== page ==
The centrepiece of the
Postures is a big, three-movement work, cast in some respects along traditional lines, with overtones of Ravel and Stravinsky in the scoring. But the title derives from kung fu and the complex piano writing aligns western virtuosity with eastern ideas of the martial artist as a spiritually focused athlete. The piano's percussive qualities are stressed throughout. Haefliger's rapid-fire figurations are tracked and echoed by a huge array of orchestral percussion.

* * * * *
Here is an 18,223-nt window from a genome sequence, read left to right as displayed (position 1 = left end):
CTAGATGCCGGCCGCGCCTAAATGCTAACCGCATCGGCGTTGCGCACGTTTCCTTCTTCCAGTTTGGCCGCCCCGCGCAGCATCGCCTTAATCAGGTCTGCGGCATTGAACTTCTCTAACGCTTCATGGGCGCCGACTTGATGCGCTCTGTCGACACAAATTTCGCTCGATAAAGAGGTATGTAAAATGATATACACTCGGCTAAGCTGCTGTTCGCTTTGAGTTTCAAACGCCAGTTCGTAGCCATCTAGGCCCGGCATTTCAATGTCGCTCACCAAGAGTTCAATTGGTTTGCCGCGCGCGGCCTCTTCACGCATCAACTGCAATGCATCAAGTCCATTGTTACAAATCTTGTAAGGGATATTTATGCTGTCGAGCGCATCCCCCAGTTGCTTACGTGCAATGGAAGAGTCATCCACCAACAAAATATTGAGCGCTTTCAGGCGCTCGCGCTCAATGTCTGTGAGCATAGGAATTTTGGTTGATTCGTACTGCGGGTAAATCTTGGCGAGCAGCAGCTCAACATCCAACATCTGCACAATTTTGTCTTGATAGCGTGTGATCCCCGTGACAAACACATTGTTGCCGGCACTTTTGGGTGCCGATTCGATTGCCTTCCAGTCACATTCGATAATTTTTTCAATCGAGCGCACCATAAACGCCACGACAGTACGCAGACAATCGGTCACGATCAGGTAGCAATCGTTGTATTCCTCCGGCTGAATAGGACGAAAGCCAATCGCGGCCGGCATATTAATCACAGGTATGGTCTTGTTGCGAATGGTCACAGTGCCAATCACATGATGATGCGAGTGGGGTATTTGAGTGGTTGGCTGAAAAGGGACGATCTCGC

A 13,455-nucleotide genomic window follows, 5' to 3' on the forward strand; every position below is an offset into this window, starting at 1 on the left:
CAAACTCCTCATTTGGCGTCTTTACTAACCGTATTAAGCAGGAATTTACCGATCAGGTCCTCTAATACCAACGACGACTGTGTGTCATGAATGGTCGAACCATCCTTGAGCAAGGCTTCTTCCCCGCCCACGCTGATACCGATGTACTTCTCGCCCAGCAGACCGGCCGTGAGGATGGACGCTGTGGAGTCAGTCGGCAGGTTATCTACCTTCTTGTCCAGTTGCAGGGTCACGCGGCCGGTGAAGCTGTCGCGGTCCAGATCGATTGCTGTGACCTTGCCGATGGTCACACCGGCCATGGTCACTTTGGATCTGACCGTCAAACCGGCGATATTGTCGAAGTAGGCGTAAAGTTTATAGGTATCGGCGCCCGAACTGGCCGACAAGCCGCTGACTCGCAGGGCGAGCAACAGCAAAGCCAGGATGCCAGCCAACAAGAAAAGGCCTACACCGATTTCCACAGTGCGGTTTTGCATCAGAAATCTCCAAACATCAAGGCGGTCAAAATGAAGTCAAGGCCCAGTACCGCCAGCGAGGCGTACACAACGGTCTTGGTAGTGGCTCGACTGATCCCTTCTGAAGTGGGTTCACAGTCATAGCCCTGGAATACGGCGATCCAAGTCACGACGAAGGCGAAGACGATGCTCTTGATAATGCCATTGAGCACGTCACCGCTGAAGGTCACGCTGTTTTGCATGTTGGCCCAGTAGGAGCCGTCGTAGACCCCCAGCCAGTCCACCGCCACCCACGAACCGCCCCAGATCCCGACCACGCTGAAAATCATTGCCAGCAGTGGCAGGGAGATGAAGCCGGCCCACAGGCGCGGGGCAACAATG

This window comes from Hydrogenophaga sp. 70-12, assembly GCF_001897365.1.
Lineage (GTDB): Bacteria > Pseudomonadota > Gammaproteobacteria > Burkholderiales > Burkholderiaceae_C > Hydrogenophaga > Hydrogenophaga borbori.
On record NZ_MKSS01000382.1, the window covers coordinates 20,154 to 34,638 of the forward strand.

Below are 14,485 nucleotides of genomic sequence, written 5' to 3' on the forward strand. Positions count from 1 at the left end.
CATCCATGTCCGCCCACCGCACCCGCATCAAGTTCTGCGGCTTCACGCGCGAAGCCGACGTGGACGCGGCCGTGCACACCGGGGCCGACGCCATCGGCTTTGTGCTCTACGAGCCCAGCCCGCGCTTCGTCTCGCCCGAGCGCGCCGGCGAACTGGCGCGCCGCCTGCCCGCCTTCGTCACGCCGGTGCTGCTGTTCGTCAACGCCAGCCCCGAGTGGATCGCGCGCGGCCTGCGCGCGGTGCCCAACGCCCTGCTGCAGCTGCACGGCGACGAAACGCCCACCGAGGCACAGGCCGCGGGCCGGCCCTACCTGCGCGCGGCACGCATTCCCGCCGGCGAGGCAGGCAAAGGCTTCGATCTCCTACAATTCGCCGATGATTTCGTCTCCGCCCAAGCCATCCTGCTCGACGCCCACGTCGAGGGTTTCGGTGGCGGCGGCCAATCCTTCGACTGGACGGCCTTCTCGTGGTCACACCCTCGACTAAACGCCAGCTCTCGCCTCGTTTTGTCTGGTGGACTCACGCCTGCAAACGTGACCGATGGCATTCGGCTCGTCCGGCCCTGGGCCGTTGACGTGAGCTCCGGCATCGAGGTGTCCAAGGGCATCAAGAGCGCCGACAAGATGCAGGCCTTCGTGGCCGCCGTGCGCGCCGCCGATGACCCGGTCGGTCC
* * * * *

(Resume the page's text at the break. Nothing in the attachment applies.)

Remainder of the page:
During the slow movement, he bends into the body of the instrument and strikes the strings with his hands to produce bell-like sounds that suggest ritual solemnity. It's not perfect. Zhou can repeat ideas too often. There are discursive passages, and only the hair-raising finale feels compact. But it's a sensational tour de force from Haefliger, and a fine display of orchestral bravado for the SSO and Shui.
Russian music formed the rest of the programme, which kicked off with a driven, rather unyielding account of the overture to Glinka's
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